By Leo Kendrick
Schools of all levels reopened yesterday (6 September) across Turkey. Cautious optimism at the reopening was tempered by concerns over precautions being taken, as well as the first appearance of the new “Mu” coronavirus variant within the country.
Following a meeting last week, Health and Education Ministers detailed precautionary measures to be taken as schools open their doors. A twice-weekly PCR testing requirement for unvaccinated teachers and a mask requirement for all individuals on school premises were the main provisions announced, in addition to investments in hygienic supplies, cleaning personnel, and the possibility of hybrid teaching for higher education.
Amidst optimism over the reopening, concerns remained about the Education Ministry’s ability to institute such measures and maintain safety in the classrooms. Speaking with Medyascope on Monday (6 September), chairwoman of Turkey’s Education and Science Workers’ Union Nejla Kurul expressed unease over the plan released by Health and Education Ministers, saying “There are not enough personnel to keep track of teachers’ vaccination records and PCR tests,” making reference to the requirement that teachers must be either fully vaccinated or submit negative PCR tests twice a week. Regarding the massive increase in testing that will necessitated by these requirements, Dr. Necmettin Ünal, an expert at Ankara University Faculty of Medicine, raised questions about testing capacity in an interview with Medyascope, saying “Everyday 200,000 more coronavirus tests will be added. Is this possible logistically? The first question is who will pay for it? Will teachers and personnel be able to afford this? These questions are important.”
As schools began their second day of classes this morning (7 September), Turkish Health Minister Fahrettin Koca announced that the country had recorded its first two cases of the new ‘Mu” variant. In his post on social media announcing detection of the new variant, the Health Minister reported that Delta and Delta Plus variants currently make up over 90% of active cases in Turkey. “Mu”, first detected in Colombia in January 2021, has since been reported in 39 countries. Existing vaccines are believed by experts to offer strong protection against the new variant.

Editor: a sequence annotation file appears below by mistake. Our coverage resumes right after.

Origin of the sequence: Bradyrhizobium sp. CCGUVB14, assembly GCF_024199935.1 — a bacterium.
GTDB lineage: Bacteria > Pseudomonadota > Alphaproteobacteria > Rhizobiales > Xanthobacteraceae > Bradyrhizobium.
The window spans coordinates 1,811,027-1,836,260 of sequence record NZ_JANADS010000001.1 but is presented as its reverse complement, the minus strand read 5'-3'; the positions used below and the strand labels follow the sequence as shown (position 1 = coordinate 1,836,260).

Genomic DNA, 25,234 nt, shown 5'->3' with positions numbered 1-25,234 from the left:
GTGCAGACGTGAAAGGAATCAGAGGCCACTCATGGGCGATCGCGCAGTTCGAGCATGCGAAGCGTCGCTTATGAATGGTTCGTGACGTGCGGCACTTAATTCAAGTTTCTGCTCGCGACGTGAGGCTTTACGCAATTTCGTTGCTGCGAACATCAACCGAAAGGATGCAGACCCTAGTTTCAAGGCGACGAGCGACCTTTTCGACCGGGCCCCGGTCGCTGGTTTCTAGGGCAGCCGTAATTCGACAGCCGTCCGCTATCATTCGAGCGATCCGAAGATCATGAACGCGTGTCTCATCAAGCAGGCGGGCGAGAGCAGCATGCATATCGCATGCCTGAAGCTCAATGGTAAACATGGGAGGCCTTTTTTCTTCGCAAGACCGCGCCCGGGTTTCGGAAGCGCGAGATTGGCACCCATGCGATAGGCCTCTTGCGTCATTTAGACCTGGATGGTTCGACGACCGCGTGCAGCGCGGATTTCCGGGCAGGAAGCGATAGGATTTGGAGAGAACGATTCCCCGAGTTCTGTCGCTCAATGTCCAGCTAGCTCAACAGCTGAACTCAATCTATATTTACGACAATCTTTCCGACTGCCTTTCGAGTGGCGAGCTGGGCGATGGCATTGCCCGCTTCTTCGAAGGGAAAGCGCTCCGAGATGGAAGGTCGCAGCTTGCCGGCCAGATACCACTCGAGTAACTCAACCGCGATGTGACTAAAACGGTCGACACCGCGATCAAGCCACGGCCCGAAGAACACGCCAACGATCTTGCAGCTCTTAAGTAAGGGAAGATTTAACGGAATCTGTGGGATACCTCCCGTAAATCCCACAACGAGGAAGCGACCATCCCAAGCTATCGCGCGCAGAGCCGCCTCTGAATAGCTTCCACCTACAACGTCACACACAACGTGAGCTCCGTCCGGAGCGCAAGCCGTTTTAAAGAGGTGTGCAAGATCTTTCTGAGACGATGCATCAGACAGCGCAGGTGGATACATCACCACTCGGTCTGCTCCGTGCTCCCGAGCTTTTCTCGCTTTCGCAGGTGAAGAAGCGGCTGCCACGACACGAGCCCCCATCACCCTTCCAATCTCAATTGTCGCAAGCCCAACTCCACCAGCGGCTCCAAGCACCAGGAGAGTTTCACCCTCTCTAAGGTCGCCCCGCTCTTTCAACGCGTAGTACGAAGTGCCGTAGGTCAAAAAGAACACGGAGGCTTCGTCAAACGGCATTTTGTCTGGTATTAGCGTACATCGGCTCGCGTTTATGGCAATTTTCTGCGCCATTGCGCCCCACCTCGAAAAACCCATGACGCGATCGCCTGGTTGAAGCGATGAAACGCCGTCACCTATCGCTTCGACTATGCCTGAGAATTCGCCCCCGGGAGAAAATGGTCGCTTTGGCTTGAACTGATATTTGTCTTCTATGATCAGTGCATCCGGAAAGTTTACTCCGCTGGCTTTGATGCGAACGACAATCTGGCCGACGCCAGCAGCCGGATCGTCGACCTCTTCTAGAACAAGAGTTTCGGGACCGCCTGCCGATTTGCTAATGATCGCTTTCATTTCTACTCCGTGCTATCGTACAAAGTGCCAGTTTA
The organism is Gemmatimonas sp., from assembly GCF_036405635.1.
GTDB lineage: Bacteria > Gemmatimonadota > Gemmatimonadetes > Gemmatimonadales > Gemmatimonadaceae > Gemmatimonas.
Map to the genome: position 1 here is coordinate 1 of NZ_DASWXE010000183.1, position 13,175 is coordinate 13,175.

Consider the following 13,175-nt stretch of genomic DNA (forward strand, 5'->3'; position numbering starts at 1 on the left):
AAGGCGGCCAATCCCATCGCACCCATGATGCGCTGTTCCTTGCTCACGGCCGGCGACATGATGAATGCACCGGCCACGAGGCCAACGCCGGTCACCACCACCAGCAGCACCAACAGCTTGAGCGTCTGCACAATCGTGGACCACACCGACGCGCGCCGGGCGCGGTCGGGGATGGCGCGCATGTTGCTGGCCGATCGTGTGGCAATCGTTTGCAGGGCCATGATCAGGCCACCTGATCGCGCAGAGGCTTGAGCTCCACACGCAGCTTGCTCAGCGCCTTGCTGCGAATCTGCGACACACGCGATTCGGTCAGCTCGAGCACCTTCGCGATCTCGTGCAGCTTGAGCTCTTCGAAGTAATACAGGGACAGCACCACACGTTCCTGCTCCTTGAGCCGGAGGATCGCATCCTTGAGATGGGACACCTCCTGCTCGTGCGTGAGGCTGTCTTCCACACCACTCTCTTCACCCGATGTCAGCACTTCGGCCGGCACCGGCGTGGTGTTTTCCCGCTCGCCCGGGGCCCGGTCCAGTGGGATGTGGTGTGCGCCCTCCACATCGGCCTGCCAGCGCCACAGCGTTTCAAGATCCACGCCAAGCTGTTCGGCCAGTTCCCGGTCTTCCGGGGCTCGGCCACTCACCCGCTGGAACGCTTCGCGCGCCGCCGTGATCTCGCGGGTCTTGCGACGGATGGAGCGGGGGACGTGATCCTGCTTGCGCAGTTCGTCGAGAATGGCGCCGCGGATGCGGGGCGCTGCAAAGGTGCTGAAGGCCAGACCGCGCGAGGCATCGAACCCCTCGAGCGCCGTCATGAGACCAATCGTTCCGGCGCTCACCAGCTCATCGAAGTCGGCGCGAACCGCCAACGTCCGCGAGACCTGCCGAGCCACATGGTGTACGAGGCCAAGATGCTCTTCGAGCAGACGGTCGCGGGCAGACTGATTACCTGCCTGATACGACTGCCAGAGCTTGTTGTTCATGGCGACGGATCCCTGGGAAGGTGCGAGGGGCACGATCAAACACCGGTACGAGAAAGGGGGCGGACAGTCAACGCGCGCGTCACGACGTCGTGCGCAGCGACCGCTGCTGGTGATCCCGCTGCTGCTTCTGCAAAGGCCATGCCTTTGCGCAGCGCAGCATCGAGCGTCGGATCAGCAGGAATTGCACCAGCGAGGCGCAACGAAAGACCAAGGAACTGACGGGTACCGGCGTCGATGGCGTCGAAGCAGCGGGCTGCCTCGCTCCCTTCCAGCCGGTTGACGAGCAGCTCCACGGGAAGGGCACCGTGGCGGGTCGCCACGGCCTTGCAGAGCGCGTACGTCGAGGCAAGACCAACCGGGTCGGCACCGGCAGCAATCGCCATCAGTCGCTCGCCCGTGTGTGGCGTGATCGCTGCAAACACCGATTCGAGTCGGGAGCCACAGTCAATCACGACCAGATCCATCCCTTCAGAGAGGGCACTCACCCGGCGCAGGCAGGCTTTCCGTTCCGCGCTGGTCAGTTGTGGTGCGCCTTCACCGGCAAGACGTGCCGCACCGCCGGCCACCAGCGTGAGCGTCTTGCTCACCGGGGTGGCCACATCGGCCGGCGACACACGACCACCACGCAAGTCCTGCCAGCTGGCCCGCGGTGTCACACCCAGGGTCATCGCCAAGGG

Despite the ominous announcement of the new “Mu” variant at the beginning of the new school year, Monday saw Turkey’s vaccination age limit lowered to 12, a change welcomed by many educators and parents. The vaccine, previously available to the 15+ age group and those above 12 with chronic health conditions, will now be available to children 12 and older. This change comes as many experts have predicted a surge in child cases with the arrival face-to-face instruction. Speaking on the reopening of schools and the possibility of a new surge, Dr. Necmettin Ünal warned that the possibility of a significant increase in positive cases within the next 20 days is likely. Although younger individuals show fewer symptoms, Ünal stated that “These students have the potential to act as vectors and transmit coronavirus to others, namely their families.”
Monday also marked the beginning of stricter testing requirements for non-vaccinated individuals across Turkey. Starting Monday, a negative PCR test is required for inter-city travel on planes, buses, and trains, as well as for entry to closed spaces such as schools, cinemas, theaters, and concerts. These requirements apply to those who have not yet received both jabs. Vaccinated individuals, or those who can prove recovery from coronavirus, are exempt from these new requirements.
According to data from mid-August, 84% of teachers in Turkey have received at least one vaccine dose, while 77% are fully vaccinated. The Ministry of Health reports that 80.47% of eligible citizens have received at lease one jab, and 62.23% have received both as of Monday, September 6th.